StrictlyVC: July 1, 2016

Wowsa. It has been a comically busy day over here, but we did not forget about you! Happy Fourth of July weekend, everyone — see you back here Tuesday.:)


Top News in the A.M.

Zenefits, the HR software startup that replaced founder and CEO Parker Conrad last February over regulatory improprieties, has publicly announced a deal with its investors that gives some of them more of the company in exchange for their promise not to sue. The deal also sees the company’s valuation adjusted downward from $4.5 billion to $2 billion. After new CEO, David Sacks, announced the new deal, early investor Marc Andreessen tweeted his support, adding that his firm “did not threaten to sue, nor did we have any intention of suing.”


Silicon Valley’s Favorite Fixer: Bradley Tusk

If the producers of the next “World’s Most Interesting Man in the World” commercial were looking for a Silicon Valley type, a prime candidate might be Bradley Tusk, a 42-year-old New Yorker who advises companies such as FanDuel and Tesla that are disrupting highly regulated industries.

Tusk made his bones in Silicon Valley through advising Uber, which paid him in equity for his services while still a Series A company, dramatically boosting Tusk’s net worth (he says he hasn’t sold any), and in the process, creating a model for his newest firm, Tusk Ventures.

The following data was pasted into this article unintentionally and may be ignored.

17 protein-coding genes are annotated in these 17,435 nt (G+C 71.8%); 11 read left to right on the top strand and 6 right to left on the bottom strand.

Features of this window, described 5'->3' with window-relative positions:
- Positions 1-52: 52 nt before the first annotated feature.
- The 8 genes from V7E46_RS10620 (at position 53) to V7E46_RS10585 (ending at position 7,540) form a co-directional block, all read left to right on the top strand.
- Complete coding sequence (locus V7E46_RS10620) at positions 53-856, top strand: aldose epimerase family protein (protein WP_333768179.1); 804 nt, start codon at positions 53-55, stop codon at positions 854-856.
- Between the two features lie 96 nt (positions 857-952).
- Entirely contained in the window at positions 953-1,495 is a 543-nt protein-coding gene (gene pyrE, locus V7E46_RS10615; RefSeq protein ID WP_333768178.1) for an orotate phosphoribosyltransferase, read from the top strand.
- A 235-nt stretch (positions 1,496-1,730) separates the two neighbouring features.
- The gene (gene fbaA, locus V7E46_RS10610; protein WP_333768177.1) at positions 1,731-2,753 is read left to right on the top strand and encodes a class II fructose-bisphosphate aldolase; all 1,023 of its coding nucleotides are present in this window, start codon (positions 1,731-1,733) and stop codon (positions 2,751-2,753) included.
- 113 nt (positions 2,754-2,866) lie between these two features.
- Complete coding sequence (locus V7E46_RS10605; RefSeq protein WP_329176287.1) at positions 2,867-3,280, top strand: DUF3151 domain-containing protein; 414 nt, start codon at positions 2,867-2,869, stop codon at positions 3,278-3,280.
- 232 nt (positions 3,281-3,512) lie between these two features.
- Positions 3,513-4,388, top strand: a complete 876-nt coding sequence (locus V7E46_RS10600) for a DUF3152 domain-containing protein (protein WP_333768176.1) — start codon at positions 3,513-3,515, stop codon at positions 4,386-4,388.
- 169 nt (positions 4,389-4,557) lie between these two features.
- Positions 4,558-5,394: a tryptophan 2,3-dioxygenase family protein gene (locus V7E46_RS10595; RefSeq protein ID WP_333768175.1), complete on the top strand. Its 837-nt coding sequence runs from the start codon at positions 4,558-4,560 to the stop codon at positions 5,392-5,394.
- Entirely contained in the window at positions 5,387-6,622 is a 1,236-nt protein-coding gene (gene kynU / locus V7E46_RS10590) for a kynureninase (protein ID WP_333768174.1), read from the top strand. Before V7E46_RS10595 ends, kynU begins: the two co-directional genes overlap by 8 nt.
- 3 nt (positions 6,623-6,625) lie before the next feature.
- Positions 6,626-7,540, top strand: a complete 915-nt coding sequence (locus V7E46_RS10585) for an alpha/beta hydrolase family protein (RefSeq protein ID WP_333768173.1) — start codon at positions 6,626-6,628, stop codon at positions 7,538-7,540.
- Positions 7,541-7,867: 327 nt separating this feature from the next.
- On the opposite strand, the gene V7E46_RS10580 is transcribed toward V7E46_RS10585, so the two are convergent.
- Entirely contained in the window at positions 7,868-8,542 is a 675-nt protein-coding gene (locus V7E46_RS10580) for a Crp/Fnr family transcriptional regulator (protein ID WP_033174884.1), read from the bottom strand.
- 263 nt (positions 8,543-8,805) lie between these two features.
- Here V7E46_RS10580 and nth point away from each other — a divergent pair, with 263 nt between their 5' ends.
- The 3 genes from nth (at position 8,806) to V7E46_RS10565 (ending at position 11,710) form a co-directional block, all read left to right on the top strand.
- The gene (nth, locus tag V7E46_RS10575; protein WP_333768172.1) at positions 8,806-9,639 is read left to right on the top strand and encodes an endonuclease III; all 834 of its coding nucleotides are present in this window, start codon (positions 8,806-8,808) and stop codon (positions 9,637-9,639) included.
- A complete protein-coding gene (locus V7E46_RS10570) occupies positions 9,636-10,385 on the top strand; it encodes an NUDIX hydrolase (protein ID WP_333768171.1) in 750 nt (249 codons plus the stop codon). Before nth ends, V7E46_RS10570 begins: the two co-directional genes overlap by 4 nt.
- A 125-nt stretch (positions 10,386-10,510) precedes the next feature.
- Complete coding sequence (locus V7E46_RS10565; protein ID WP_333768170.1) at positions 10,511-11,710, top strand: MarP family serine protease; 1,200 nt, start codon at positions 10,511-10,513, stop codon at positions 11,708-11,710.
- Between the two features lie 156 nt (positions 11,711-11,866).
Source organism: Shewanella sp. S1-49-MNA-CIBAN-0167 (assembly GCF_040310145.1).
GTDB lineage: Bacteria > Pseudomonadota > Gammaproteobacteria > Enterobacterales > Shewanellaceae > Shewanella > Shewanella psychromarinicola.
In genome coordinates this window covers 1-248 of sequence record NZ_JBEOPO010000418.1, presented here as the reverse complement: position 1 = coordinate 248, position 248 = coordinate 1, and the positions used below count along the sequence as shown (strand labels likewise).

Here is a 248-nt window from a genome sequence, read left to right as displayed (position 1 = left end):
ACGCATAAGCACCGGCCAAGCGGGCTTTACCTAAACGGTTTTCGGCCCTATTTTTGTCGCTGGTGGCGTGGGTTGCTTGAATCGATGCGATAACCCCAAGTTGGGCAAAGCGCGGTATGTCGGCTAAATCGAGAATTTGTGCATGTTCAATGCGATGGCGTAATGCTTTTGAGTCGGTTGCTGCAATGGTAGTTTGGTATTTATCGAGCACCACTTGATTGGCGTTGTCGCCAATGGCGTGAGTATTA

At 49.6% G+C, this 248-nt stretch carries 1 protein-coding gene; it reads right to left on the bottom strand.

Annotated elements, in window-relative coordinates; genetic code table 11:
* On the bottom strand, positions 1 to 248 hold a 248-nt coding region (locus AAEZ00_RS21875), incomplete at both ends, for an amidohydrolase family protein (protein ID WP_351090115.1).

Right now, Tusk Ventures, founded less than a year ago, has a dozen clients. Most of the 30 staffers who work at the company come out of politics at “high levels,” says Tusk, and each helps two clients navigate their respective regulatory waters, such as keeping them up to date with a curated email that they receive by 7 a.m. every morning.

His services come at a steep price: clients pay Tusk Ventures in equity and agree to sell him up to 10 percent of their company. (Tusk is raising a venture fund to ramp up his investing activities, though he declined to speak about any specifics at a dinner with reporters earlier this week. )

Startups make room for Tusk in their cap table because of his connections. Tusk was formerly Michael Bloomberg’s campaign manager, helping him to get elected to an unprecedented third term as the mayor of New York City after convincing the New York City Council to extend the role’s term limits. (Tusk also worked with Bloomberg to explore a bid for the current U.S. presidential campaign. Although he claims he found a way for Bloomberg to win, Bloomberg apparently thought the solution was too complicated.)

Another complementary business, seven-year- old Tusk Strategies, develops and runs political-style media campaigns for a host of Fortune 500 companies, including Google, Walmart, AT&T; media companies like AMC, NBC News, The Weather Channel; and institutions like Stanford.

Somewhat astoundingly, Tusk oversees three other outfits, too: a casino management company called Ivory Gaming Group (it owns one casino in Fresno); Kronos Archives, a custom archives business for companies and individuals; and a family foundation focused on reducing hunger in the U.S.

Did we mention he’s also trying to unseat current New York City Mayor Bill de Blasio in next year’s Democratic primary?

Oisin Hanrahan, CEO of Handy — an online platform for booking household services, and a client of Tusk Ventures — jokes that the more clients Tusk takes on, the “earlier my morning emails seem to arrive.”